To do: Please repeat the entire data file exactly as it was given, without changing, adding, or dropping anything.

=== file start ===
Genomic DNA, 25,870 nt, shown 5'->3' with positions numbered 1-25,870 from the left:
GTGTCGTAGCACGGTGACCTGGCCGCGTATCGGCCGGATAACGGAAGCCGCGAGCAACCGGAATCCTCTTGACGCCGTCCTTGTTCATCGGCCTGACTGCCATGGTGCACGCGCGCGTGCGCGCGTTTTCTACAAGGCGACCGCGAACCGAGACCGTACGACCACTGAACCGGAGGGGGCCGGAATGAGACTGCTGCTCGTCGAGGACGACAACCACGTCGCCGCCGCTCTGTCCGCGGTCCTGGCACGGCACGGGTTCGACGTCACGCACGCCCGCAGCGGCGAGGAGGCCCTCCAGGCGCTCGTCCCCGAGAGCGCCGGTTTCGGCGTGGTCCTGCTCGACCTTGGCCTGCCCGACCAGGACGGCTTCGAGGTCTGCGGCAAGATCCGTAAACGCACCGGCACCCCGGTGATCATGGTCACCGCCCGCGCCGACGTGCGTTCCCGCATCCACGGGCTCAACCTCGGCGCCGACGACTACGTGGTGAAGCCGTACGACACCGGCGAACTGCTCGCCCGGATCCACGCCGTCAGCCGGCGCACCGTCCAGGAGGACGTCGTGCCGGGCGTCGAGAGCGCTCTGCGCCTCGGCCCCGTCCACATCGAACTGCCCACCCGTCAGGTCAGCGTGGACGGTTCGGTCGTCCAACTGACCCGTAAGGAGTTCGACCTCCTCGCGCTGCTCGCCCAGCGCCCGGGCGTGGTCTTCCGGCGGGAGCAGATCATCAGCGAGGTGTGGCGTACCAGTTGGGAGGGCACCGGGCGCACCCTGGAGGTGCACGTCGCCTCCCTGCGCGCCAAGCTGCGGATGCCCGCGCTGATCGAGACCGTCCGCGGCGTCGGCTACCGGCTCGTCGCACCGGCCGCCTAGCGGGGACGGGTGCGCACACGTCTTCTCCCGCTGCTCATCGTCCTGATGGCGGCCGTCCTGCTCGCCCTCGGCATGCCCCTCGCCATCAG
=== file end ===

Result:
Genomic DNA, 25,870 nt, shown 5'->3' with positions numbered 1-25,870 from the left:
GTGTCGTAGCACGGTGACCTGGCCGCGTATCGGCCGGATAACGGAAGCCGCGAGCAACCGGAATCCTCTTGACGCCGTCCTTGTTCATCGGCCTGACTGCCATGGTGCACGCGCGCGTGCGCGCGTTTTCTACAAGGCGACCGCGAACCGAGACCGTACGACCACTGAACCGGAGGGGGCCGGAATGAGACTGCTGCTCGTCGAGGACGACAACCACGTCGCCGCCGCTCTGTCCGCGGTCCTGGCACGGCACGGGTTCGACGTCACGCACGCCCGCAGCGGCGAGGAGGCCCTCCAGGCGCTCGTCCCCGAGAGCGCCGGTTTCGGCGTGGTCCTGCTCGACCTTGGCCTGCCCGACCAGGACGGCTTCGAGGTCTGCGGCAAGATCCGTAAACGCACCGGCACCCCGGTGATCATGGTCACCGCCCGCGCCGACGTGCGTTCCCGCATCCACGGGCTCAACCTCGGCGCCGACGACTACGTGGTGAAGCCGTACGACACCGGCGAACTGCTCGCCCGGATCCACGCCGTCAGCCGGCGCACCGTCCAGGAGGACGTCGTGCCGGGCGTCGAGAGCGCTCTGCGCCTCGGCCCCGTCCACATCGAACTGCCCACCCGTCAGGTCAGCGTGGACGGTTCGGTCGTCCAACTGACCCGTAAGGAGTTCGACCTCCTCGCGCTGCTCGCCCAGCGCCCGGGCGTGGTCTTCCGGCGGGAGCAGATCATCAGCGAGGTGTGGCGTACCAGTTGGGAGGGCACCGGGCGCACCCTGGAGGTGCACGTCGCCTCCCTGCGCGCCAAGCTGCGGATGCCCGCGCTGATCGAGACCGTCCGCGGCGTCGGCTACCGGCTCGTCGCACCGGCCGCCTAGCGGGGACGGGTGCGCACACGTCTTCTCCCGCTGCTCATCGTCCTGATGGCGGCCGTCCTGCTCGCCCTCGGCATGCCCCTCGCCATCAG